That was the place of religious vocabulary in Shaykh Emad’s lexicon—to stand for truth against power, not in trying to explain away the abuses of power through verbal gymnastics. He was clear about that when it came to the Egyptian state—even though he worked in one of its institutions—and he was clear about it when it came to sectarianism. The Maspero massacre was nothing if not a sectarian outrage—perpetrated by state institutions and defended at the time by right-wing populists such as within the Muslim Brotherhood, hardline nationalist groups, and others. Not Shaykh Emad.
In the year that Effat lived through the revolutionary period of Egypt, it was clear his politics, informed by his ethics, rooted in his religious worldview, insisted on one thing—reject injustice, whether it was promoted via nationalism, or religious rhetoric. That made him many friends among the revolutionary camp; not so many among supporters of Mubarak, nor, at least during his lifetime, of the Brotherhood contingent of the day, who had chosen a particular trajectory of engagement with the military, which ended in catastrophe.
His Spirit Rose
On 19 December 2011, military forces guarding the Cabinet building near Tahrir Square, tried to forcibly remove a small sit-in that had been set up there. The sit-in was a protest against the continuing holding of power by the military, demanding that executive authority be transferred to civilians. When Effat heard of the effort to forcefully remove the sit-in was ongoing, he went in solidarity with the sit-in. He was dressed as a normal Egyptian citizen, as he always was in protests, rather than in his Azhari gear; he generally preferred to participate in such things not as a representative of an institution. No investigation ever found the culprit, but in 2012, there was no doubt expressed about the conclusion that the security forces had shot him in the midst of the crackdown. Waleed Almusharaf’s testimony from the time reveals as such:
“After the bullet had passed through the body of Sheikh Emad Effat, his body hit the ground, and his spirit rose to meet its Lord. A short while after that the caller called for the sunset prayer, and night fell on a Friday in December. His family and friends, his teachers, his students, and many others who did not know him mourned him. They and others felt towards him something else also which wasn't mourning but which shared with mourning something sad and something fierce, and something else which I didn't yet know, and I was one of those. All this is beyond dispute.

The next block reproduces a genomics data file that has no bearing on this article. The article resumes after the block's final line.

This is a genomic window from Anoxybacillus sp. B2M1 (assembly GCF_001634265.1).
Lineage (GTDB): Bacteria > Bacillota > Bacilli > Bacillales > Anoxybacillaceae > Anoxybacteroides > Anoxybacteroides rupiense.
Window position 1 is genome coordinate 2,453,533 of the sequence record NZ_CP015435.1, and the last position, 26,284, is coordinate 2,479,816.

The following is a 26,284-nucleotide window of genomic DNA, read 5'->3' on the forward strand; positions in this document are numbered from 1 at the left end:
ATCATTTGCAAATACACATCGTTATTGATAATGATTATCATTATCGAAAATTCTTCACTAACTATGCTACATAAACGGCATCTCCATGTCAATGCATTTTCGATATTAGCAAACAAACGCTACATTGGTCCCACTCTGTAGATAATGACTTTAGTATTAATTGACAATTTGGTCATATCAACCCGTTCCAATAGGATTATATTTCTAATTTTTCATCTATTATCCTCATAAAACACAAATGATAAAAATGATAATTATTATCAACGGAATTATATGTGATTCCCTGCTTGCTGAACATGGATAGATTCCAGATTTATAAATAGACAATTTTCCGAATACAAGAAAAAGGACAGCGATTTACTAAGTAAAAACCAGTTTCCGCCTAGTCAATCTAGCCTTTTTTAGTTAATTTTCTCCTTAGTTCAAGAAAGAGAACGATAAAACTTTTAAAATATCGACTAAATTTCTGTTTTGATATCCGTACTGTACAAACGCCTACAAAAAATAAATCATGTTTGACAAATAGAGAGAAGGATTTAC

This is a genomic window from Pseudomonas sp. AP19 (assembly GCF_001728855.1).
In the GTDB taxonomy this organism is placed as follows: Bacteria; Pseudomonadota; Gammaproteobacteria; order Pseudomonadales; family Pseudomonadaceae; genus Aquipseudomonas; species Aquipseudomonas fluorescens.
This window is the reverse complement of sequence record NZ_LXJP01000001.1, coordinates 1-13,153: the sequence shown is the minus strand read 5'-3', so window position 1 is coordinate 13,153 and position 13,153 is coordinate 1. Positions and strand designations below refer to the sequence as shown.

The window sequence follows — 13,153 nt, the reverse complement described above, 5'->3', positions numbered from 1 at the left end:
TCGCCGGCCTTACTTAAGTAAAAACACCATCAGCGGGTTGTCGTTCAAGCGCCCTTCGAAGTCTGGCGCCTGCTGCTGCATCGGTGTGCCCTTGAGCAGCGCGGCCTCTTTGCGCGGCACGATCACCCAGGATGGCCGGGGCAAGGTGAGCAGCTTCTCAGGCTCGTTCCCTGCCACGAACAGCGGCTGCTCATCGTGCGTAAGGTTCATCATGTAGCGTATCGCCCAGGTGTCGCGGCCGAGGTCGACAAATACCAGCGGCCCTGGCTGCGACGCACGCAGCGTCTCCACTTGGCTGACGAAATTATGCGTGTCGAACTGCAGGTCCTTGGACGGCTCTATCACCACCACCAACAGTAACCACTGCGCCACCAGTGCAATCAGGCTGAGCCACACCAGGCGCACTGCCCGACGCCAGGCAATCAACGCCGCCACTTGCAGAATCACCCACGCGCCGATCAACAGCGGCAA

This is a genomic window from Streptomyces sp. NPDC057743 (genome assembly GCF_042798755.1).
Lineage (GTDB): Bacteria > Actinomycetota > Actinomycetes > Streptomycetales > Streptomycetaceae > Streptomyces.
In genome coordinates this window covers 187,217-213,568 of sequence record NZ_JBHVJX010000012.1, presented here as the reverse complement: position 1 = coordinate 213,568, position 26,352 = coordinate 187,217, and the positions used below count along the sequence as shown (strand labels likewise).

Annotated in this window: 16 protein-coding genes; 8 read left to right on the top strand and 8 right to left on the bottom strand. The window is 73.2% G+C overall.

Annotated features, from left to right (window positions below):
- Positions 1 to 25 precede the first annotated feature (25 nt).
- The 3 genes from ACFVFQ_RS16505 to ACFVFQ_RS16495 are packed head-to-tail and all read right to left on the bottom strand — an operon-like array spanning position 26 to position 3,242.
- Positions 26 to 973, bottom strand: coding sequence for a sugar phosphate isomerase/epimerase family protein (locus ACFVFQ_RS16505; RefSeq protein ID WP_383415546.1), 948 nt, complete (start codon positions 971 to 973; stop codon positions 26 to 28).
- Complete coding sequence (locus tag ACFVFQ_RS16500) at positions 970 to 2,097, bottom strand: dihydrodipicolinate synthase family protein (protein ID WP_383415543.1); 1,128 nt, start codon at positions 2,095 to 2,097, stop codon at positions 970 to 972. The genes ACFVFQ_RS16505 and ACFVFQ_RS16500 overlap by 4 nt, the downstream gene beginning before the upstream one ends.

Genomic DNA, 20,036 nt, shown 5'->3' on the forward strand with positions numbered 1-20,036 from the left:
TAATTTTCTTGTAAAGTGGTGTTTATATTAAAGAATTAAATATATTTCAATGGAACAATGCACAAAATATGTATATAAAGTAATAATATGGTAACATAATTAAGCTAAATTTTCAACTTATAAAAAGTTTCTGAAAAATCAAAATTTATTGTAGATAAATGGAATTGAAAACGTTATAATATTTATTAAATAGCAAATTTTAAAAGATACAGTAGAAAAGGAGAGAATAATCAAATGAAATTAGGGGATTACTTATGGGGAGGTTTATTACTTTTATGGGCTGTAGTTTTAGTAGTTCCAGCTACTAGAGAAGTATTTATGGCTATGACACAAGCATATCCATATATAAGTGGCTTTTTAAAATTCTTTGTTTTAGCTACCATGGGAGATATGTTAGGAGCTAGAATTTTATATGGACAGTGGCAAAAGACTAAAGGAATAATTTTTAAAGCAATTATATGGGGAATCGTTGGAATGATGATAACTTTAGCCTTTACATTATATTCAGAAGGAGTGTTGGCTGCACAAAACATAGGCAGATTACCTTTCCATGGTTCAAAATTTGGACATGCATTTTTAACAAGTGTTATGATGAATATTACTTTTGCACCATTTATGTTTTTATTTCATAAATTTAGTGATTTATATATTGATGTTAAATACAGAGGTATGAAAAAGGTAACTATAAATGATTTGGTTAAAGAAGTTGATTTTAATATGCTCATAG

And yet, that night, in the tiny clearing in front of the morgue, under the sad yellow lights, there was a dispute. His family and friends, among them a woman wearing a scarf on her head who if I remember correctly was his wife, wanted Dar al-Ifta’ to tell the world how he was shot, and who it was who was standing next to him, and carried him, whose hands were drowned in his blood, and who tried to save him. Above all, they wanted them to say where he was when he was shot, and why. Why he was there, and why he was shot.”
Yet, doubts were sown a great deal thereafter, and some tried immediately after the event. “Fake news” and misinformation aren’t just Trump phenomena. In the heady days after the overthrow of former Egyptian President Mohamed Morsi in 2013, reports from authorities on the radio in Cairo declared that they "finally knew" who killed Shaykh Emad. It was, of course, the Brotherhood. Such a conclusion was preposterous, including to long time critics of the group; but it was just another in a long line of examples of how the truth itself became a victim.
Mourning Across Boundaries
A month later, a celebration for the first anniversary of the uprising. Despite the tumultuous events of the year, there was a fighting spirit the crowd. The free Syria flag was being flown high; people continued to support neighbours to the west in Libya, who had overthrown their dictator; and many still thought they had a chance to bring the promise of the revolutionary uprising to fruition in a way that would match, if not exceed, what came to pass in Tunisia. It wasn't to be.